Album Review: Awaken ‘Monsters & Machines’

Review of Awaken’s Monsters & Machines
By Octavio Ramos Jr.
Hailing from Tennessee, Awaken has been developing its sound on the road for the past 10years, sharing the stage with the likes of In This Moment, Red Jumpsuit, Art of Dying, and Pop Evil. Monsters & Machines is the band’s fourth full-length studio album, one that builds on its
three previous EP and full-length releases.
Fusing facets of alternative and hard rock with pristine melodies, the tracks on Monsters & Machines bring out a bottom-heavy sound that is intense but over which the band sets up some subtle but intricate melodies and soaring vocals. The rhythm section of Jimi Wilkins on drums and Case “sludge” Reagan on bass is what drives the band’s core sound, giving the tracks a sustained drive that can be pulled back on a dime.
Thus, the opening track “The River” kicks off with a wall of heavy sound that pulls back for vocalist Chad Griffin to weave his story, whereas on the stunner “Behemoth” the driving drums and unrepentant bass bring out the riffs and leads of guitarist Dustin Simpson.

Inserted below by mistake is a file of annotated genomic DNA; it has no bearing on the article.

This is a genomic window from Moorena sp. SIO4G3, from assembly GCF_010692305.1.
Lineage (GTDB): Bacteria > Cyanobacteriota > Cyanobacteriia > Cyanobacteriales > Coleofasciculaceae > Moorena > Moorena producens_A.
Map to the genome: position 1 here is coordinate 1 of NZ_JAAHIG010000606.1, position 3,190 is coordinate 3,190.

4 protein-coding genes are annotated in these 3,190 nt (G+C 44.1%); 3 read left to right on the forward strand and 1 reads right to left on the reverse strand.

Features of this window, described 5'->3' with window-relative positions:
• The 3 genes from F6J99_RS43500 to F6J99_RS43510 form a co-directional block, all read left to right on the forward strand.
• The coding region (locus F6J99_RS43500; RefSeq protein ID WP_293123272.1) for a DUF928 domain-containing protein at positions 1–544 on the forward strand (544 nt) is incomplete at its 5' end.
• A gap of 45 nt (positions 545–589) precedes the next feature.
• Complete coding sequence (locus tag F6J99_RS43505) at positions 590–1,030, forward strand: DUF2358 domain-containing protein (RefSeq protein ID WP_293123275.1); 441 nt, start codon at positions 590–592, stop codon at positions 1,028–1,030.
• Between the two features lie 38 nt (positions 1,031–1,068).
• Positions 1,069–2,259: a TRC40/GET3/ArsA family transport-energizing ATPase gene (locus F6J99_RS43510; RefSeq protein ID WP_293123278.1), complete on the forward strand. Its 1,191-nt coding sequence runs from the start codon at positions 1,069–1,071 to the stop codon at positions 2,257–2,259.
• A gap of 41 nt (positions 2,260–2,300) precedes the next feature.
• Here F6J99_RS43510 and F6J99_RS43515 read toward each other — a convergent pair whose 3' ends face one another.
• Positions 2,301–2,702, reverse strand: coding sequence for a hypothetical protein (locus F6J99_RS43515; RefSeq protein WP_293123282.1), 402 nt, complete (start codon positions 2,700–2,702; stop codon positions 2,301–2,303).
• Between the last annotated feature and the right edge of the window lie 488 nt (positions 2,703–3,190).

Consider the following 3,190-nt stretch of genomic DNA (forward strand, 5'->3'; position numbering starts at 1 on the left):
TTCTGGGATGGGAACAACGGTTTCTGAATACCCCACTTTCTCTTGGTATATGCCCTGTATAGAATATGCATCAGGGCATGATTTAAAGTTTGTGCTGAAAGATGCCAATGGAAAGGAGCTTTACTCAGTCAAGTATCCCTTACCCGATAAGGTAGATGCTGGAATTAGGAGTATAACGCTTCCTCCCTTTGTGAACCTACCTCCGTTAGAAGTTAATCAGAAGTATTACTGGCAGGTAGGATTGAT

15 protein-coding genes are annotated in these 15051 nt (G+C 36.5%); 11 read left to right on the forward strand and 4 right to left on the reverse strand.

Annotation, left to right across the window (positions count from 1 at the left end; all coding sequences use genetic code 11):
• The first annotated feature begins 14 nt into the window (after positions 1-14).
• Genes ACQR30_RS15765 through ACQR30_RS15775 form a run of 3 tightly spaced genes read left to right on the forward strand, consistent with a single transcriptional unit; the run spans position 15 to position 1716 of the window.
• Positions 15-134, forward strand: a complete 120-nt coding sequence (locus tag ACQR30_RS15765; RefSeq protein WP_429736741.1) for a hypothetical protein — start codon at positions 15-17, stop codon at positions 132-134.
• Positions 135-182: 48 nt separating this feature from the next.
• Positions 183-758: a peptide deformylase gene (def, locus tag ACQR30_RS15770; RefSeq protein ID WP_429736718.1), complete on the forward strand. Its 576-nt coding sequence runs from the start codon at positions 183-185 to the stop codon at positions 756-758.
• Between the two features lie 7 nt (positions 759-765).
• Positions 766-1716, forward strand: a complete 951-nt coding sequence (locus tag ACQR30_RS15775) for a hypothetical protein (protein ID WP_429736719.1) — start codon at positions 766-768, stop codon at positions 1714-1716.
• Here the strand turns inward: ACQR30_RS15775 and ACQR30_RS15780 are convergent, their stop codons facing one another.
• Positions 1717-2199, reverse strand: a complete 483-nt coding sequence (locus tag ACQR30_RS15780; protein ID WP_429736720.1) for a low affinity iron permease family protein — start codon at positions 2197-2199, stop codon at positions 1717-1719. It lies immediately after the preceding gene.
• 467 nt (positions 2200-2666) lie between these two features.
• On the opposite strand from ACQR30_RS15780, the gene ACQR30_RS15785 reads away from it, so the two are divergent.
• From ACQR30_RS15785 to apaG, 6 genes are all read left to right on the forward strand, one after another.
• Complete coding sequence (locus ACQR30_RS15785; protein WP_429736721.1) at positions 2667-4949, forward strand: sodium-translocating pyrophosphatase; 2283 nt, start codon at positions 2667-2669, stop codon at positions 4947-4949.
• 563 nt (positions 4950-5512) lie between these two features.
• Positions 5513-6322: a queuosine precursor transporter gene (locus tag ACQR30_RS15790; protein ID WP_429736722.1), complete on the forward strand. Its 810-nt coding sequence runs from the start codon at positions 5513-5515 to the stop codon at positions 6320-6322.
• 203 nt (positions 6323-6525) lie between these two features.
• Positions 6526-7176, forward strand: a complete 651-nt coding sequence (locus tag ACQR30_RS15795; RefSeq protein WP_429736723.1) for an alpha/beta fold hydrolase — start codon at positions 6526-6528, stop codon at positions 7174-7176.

Most of the 12 songs on this disc take advantage of keyboard stings in their openers, but the guitar takes center stage, with Simpson knowing when to pull back into a rhythm only to explode into some excellent leads that straddle in-your-face riffage with some finger-numbing melodies.
And then there’s Griffin, whose clean vocal delivery masks inner angst without the drama, with the background vocals giving his performance an added edge.
What’s really impressive about Awaken is that the band never abandons its alternative and hard rock sound (“In Your Sky,” with its mid-tempo and undercurrent of hard rock), instead using its best characteristics to weave a certain pop sensibility (check out the track “Dramatic”) and melodic approach (“Stained Glass”) but never giving into such sounds outright. It’s one hell of a straddle, but these dudes pull it off with aplomb. Then there are songs like “A Rose for a Tragedy” that seemingly channel the likes of Acid Bath, with the vocals eerily reminiscent of
Dax Riggs.
Lyrically, the band explores Christian values and stories (“If Our Voices were the Cure”), but it never preaches. Instead, the approach is beautifully spiritual, tackling our emotions and perceptions as human beings and how it can be difficult to make the correct choices to thrive and not harm others. Check out this piece taken from the track “Behemoth”: “It feels like a monster growing inside/Trying to claw its way out/It seems like somewhere we’ve lost our minds/Fighting through the webs of our doubts/By ourselves we’ll crash, burn, and sever/But you are there to put our ashes back together.”
Pushing alternative and hard rock into a sound that has a softcore but whose mantel nevertheless seethes pure face-slapping rock, Monsters & Machines has Awaken rousing the
wolves indeed.